Yield Curve and Spreads Ahead of the Fed Rate Cut Decision

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Here is the final snapshot of the yield curve and spreads ahead of the first interest rate cut since 2008.

The Fed will cut rates in about 20 minutes. This is what the yield curve looked like ahead of the announcement.

Yield Curve 2019-07-31 Pre-FOMC Announcement

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The yield curve, especially counting the Fed Funds Rate at 2.40% is massively inverted. The 3-month is inverted out to 10 years, but now just barely.

I will do a comparison later today of the changes.

Yield Curve Screaming for Cuts

There is currently no economic basis for a rate cut. Jim Bianco at Bianco research says the yield curve alone is reason enough.

Certainly, the yield curve is screaming for cuts along with President Trump who says Bigger is Better: A "Small Cut" Won't Do.

How Will the Curve React?

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My Reply to Bianco

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If the goal is to un-invert the curve I rather doubt even 50 basis points would do.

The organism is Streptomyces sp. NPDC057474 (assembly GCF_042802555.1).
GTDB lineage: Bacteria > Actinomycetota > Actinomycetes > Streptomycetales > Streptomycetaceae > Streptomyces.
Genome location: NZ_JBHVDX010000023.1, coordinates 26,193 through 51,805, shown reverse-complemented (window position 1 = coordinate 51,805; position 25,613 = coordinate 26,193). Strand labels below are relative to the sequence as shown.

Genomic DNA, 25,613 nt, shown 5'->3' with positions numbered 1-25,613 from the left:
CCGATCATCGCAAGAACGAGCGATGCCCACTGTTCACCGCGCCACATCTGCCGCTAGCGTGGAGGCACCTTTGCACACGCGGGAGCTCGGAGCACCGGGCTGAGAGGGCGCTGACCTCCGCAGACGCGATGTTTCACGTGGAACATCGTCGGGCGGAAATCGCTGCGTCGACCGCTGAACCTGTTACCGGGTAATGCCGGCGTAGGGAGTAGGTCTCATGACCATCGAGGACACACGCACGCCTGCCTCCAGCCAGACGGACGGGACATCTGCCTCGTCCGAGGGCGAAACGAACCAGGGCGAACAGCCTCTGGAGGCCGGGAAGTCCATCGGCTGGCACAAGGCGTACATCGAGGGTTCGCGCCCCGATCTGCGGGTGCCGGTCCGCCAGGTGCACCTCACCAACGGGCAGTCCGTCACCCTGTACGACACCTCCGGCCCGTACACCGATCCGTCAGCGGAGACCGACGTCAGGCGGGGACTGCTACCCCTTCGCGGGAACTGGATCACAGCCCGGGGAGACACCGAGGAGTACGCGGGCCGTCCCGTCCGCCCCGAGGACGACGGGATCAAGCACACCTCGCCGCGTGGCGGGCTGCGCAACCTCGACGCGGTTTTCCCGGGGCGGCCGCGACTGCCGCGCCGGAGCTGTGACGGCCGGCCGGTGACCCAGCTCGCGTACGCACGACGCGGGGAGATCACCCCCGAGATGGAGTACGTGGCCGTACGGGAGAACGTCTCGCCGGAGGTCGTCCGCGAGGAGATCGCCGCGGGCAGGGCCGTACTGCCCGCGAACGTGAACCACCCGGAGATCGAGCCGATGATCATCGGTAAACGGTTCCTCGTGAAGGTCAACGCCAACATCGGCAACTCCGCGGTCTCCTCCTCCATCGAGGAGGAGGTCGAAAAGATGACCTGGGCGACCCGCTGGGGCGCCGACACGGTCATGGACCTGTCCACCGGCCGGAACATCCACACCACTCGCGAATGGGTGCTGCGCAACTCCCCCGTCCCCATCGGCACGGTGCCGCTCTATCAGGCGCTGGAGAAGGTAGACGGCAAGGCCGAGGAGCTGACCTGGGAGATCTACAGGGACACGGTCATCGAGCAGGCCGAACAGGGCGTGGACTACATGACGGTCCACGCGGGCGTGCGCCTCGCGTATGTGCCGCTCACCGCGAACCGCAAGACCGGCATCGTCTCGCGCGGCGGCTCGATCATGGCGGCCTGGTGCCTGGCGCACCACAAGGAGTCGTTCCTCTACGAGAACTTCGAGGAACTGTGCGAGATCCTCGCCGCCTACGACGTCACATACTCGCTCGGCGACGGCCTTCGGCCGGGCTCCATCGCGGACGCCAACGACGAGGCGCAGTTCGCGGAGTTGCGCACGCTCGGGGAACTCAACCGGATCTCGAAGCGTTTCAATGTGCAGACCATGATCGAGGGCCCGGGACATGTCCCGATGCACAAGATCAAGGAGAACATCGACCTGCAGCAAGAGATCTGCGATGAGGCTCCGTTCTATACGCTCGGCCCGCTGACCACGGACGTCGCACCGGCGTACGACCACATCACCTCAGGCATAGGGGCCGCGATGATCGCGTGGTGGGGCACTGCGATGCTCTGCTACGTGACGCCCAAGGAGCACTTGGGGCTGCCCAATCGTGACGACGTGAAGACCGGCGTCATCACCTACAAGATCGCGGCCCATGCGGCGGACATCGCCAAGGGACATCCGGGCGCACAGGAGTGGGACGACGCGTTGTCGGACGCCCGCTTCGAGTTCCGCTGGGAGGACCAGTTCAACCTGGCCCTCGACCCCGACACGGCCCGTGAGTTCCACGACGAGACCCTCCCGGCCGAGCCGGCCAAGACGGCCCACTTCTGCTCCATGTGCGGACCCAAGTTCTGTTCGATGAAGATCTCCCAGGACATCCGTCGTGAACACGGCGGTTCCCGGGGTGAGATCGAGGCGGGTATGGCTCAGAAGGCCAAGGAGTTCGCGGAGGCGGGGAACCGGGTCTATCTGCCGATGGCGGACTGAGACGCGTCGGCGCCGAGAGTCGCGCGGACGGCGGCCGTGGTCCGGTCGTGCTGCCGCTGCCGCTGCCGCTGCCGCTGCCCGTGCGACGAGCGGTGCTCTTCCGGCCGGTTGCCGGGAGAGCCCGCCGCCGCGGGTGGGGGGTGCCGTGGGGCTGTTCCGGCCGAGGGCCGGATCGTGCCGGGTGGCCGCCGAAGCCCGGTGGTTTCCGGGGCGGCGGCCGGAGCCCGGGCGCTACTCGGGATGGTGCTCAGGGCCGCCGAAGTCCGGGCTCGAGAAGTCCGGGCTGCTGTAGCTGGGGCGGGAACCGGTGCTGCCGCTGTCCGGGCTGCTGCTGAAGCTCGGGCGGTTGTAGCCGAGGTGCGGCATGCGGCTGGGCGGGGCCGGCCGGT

But why should that be the goal?

The yield inverted yield curve is a symptom, not the problem. I propose a recession is coming no matter what the Fed does.

The bubbles are too many and the economic distortions too great for economic policy to fix the problems.

It is impossible to un-blow bubbles.

Mike "Mish" Shedlock

Comments (1)
No. 1-1
Casual_Observer
Casual_Observer

Paralysis analysis. The yield curve makes less sense in the era of QE and rates < 3%. The problem with looking at the yield curve in this era is it has inverted multiple times with no recession but simply persistent slow or low growth. This is a secular trend b/c of debt and not because of anything else. The Fed can try to stimulate more growth because of the fiscal and debt issues but it won't matter. We are headed to for the 1/1/1 decade. 1% growth, 1% FFR, 1% inflation. Despite having very different demographics than Japan, we will have a similar experience over the next few decades. The better solution IMO would be to net out debt between all countries as a start. Then each country has to get its own fiscal house in order. Japan tried to push on a string for decades. It hasn't worked too well. We will only do slightly better b/c of a growing population but GDP won't fare much better. Get ready for multiple decades of economic chaos.